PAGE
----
The Theaters

theater board

The physical war is fought on the Theater Map, and shows many different connected locations in the form of boxes. You’ll place the various issues that are won by your side secretly into Theaters you wish them to resolve in. There’s a lot of strategy and interaction during this placement phase and then the subsequent resolution order, let alone in the actual issue resolution. On top of all the issues that you won, and any given to you to place by your faction compatriot, each player gains rumour tokens to use as decoys. After all issues are placed they are resolved in turn order.

Many issues have multiple uses, and there can be a lot to consider for each token that gets revealed. After the first few, and a good time pouring over the rulebook, we started to come to grips with those. Clearly this game rewards investment of time, but from our first dealings with it, Pericles is well worth that input.

Ramming Speed!

The combat in this game is simple at its heart. You have land units, and naval units that participate in different battles respectively. At first, the visual chart for losses was a little hard to decipher, because I’m used to CRT charts being numbers instead of pictograms. After we agreed on how to inflict losses and conducted our first combat it became simple, and intuitive. The battle system accounts for troops, bases, treachery tokens, strategos tokens and a random card draw as well. With all of these variables, you’ll never be totaly out of a fight, and it’ll be difficult to completely wipe armies off the board unless you catch them completely off guard.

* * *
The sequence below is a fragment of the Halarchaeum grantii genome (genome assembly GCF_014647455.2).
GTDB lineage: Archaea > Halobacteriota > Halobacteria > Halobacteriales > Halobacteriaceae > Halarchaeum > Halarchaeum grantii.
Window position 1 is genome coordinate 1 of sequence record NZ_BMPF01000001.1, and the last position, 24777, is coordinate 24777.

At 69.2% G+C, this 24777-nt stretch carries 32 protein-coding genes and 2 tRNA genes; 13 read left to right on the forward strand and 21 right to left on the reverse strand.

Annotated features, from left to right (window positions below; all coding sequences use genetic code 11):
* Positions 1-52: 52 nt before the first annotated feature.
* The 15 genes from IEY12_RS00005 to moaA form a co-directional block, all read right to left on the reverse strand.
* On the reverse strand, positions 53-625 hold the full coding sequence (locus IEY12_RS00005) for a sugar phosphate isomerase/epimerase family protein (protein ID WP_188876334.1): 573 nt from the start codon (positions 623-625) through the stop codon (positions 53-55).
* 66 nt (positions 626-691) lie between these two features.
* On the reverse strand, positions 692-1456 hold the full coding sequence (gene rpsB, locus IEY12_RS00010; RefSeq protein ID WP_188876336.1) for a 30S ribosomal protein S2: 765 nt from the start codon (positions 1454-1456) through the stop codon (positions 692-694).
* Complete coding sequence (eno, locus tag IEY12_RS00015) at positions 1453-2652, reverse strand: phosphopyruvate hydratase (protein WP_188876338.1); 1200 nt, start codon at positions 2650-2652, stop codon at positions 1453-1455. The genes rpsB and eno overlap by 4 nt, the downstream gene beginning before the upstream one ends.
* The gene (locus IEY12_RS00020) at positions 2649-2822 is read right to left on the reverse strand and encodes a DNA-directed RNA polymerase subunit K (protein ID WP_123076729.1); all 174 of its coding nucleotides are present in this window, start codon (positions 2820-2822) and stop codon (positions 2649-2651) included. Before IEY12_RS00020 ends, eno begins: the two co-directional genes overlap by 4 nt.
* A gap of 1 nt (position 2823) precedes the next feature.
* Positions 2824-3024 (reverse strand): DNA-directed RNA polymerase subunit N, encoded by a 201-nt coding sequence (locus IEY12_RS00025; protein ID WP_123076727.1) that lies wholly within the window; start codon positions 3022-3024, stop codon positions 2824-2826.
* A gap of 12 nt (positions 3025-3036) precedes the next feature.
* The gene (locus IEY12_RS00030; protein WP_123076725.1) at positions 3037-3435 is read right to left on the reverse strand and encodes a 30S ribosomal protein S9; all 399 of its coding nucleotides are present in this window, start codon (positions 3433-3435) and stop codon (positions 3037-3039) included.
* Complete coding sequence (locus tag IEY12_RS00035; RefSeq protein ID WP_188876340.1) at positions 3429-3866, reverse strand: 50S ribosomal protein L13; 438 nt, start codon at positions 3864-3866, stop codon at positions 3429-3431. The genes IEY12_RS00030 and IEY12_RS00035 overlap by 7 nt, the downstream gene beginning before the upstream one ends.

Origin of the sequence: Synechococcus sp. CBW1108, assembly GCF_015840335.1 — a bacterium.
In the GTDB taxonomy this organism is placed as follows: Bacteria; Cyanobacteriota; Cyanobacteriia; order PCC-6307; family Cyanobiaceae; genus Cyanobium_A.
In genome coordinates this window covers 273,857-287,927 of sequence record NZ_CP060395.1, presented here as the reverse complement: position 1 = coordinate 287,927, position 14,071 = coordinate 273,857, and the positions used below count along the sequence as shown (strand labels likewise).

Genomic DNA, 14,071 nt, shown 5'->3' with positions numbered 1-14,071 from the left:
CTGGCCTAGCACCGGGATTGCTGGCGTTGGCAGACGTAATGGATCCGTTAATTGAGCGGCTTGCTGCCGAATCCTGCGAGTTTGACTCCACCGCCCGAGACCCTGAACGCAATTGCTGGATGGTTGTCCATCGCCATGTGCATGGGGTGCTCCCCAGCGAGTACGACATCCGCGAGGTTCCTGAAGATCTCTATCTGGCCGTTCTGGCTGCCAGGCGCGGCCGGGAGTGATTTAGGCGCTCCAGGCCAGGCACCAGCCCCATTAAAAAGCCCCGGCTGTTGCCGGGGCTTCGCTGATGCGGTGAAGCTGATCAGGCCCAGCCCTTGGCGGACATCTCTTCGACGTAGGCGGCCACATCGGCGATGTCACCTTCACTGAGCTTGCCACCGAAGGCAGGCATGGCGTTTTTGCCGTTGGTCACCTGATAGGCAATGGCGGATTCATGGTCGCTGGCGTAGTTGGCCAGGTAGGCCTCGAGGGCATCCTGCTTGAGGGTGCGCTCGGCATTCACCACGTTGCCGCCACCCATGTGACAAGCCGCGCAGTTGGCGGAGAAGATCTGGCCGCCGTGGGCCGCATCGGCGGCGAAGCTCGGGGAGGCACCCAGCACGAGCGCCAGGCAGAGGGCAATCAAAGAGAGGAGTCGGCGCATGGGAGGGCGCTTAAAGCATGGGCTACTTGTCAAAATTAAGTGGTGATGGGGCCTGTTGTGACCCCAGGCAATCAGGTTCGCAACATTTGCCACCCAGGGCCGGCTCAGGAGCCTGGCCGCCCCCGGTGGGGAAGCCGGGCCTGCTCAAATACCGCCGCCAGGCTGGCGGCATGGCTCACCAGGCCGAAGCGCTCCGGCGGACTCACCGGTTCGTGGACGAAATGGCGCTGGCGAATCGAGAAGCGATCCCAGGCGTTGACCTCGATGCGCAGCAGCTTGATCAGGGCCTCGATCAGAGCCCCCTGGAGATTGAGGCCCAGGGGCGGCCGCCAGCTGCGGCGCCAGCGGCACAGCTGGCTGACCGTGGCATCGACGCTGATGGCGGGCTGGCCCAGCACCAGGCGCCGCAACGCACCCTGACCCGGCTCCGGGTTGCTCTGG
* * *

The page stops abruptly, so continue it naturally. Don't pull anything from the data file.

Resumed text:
And just remember, even though you might be at peace with the opposing city state that doesn’t mean you can’t fight. If you have League  Forces already in contested areas you can duke it out on the battlefield all you want!

Almost everything positive that you do in this game generates Honour, which is the measure of how you win. So make sure to debate hard, and fight harder. You’ll need all of your wits, brain power, and a little luck to win the Peloponnesian War, so make every Strategos token count.

full game

So, that’s a very brief look at some of the aspects of Pericles. Look for Grant’s upcoming review after a few more plays, which will go over a lot more of the nuances of the game, and how all the mechanics interact and the manifold decisions they present you with.

This game is excellent. It’s a lot more complex than Churchill, and that comes from someone who has played a lot of Churchill. There’s little abstraction in the war phase, so it feels like you’re playing the debate part of Churchill, and the war part of a COIN game. I cannot tell you how much fun that is. Just know that this means the game is significantly longer than Churchill, and again, there’s a bigger learning curve.

I’m no expert on the Ancients, and it’s really not my first port of call for historical games, but this game draws me in, and makes me really enjoy that period.

If you are interested, we do these little rules/strategy tidbit sized posts after playing these type of new wargames and we call them Action Points. After our first play last week, we posted a few of these and here are the links if you are interested: Action Point 1 – The Brain Trust and Action Point 2 – The Assembly Phase.